An article regarding physician suicide on KevinMD.com this month caught my eye. The author, Tista Ghosh MD outlines startling statistics regarding physician depression and suicide rates in the U.S.:
· A 2018 literature review found the physician suicide rate to be double the average
· Women physicians in the U.S. have twice the suicide rate of other working women.
As the current chief medical officer of Colorado’s state health department, Dr. Ghosh concludes her article with this sobering statement: “Physician suicide is an occupational health crisis that’s every bit as alarming as occupational cancers or pulmonary diseases. It deserves the same attention.”
We are often unaware of the deep burdens of depression people all around us carry. Many of us might never suspect that the doctor we visited last week was in a state of mind where they may be considering ending their life in suicide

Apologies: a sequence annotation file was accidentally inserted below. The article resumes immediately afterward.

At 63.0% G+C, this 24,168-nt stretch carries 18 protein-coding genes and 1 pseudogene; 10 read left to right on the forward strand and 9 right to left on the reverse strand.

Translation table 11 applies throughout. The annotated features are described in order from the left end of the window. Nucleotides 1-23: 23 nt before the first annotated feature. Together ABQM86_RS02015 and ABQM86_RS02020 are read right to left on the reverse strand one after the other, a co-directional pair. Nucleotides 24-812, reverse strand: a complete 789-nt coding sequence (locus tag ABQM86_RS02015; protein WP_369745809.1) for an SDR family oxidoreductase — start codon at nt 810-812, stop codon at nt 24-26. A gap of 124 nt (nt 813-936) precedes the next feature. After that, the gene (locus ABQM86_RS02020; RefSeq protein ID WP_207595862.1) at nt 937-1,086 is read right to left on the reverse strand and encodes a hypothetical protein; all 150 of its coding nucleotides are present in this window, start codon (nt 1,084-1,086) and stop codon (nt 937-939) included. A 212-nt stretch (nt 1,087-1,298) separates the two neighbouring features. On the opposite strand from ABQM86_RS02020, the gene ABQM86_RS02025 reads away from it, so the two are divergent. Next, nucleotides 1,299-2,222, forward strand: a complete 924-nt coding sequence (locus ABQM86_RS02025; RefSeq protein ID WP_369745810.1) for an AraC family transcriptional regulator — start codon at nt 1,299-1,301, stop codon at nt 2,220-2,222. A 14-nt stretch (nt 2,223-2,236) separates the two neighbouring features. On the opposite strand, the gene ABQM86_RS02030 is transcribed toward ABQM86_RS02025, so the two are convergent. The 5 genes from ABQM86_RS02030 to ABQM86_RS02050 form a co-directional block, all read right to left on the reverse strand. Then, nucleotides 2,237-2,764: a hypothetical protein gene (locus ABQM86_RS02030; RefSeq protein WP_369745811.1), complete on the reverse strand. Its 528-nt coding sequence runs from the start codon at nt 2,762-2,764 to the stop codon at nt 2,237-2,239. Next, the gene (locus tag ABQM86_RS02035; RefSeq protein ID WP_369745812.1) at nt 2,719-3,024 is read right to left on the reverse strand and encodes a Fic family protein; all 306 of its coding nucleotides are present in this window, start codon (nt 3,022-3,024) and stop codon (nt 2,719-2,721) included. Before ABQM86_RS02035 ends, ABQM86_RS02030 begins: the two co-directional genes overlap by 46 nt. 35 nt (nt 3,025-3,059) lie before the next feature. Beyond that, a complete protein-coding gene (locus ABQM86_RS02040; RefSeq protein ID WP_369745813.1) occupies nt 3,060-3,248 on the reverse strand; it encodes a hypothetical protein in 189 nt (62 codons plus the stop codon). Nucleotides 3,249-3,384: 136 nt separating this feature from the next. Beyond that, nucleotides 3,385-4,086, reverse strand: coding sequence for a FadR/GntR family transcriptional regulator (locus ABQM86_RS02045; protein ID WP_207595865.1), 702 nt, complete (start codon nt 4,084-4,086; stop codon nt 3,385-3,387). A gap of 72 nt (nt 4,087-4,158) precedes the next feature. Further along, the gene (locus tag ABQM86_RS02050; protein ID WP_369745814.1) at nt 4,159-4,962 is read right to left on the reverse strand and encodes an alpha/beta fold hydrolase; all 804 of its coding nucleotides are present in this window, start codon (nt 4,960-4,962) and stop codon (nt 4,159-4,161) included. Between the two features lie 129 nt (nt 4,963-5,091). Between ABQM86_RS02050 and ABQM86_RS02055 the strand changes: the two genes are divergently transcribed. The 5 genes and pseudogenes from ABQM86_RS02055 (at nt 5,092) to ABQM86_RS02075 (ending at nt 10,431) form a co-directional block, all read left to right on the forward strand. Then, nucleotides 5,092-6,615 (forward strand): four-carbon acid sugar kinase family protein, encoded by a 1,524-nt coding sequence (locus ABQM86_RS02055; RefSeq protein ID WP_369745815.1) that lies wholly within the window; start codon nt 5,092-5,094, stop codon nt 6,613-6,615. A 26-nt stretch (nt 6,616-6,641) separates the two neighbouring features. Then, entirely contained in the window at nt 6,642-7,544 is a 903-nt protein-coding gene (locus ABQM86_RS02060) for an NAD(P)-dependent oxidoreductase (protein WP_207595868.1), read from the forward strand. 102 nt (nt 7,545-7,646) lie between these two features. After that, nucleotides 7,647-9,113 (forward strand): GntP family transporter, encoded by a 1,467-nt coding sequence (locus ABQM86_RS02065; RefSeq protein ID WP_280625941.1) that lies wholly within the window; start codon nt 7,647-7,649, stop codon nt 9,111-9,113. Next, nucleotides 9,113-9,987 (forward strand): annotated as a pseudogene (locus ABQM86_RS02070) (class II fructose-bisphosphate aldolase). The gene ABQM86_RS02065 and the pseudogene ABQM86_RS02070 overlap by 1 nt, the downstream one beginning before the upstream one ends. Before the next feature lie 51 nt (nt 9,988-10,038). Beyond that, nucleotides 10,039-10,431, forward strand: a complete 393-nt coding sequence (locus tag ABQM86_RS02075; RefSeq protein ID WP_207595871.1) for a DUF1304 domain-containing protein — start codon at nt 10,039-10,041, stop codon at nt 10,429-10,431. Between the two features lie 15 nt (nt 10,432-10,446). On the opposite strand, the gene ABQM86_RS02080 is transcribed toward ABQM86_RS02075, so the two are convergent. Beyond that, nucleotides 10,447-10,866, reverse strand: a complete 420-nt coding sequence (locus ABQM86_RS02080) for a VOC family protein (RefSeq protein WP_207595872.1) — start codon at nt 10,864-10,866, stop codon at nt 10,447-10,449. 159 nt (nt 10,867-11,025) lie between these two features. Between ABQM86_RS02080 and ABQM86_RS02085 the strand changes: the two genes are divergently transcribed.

. It’s estimated that more than a quarter of the people you pass on the street every day are experiencing severe problems and possible depression.
Awareness is the most important first step for making significant inroads toward addressing the depression and suicide challenges that continue to grow all around us. Listen to people’s language carefully. Look in their eyes. Get a sense for where they are emotionally.
If you suspect they are in a dark place, always take it seriously. It may be a temporary, passing patch of the blues. But, it might also be something much more serious and long-lasting. Telling someone to “just buck up and smile” may only compound the problem.
Empathize with them, and ask what you can do that would most helpful. Listening and reflecting can be immensely helpful. And if you find or suspect they are seriously depressed, urge them to seek professional help, or call a suicide crisis line.
You could just save a life you didn’t even know needed saving.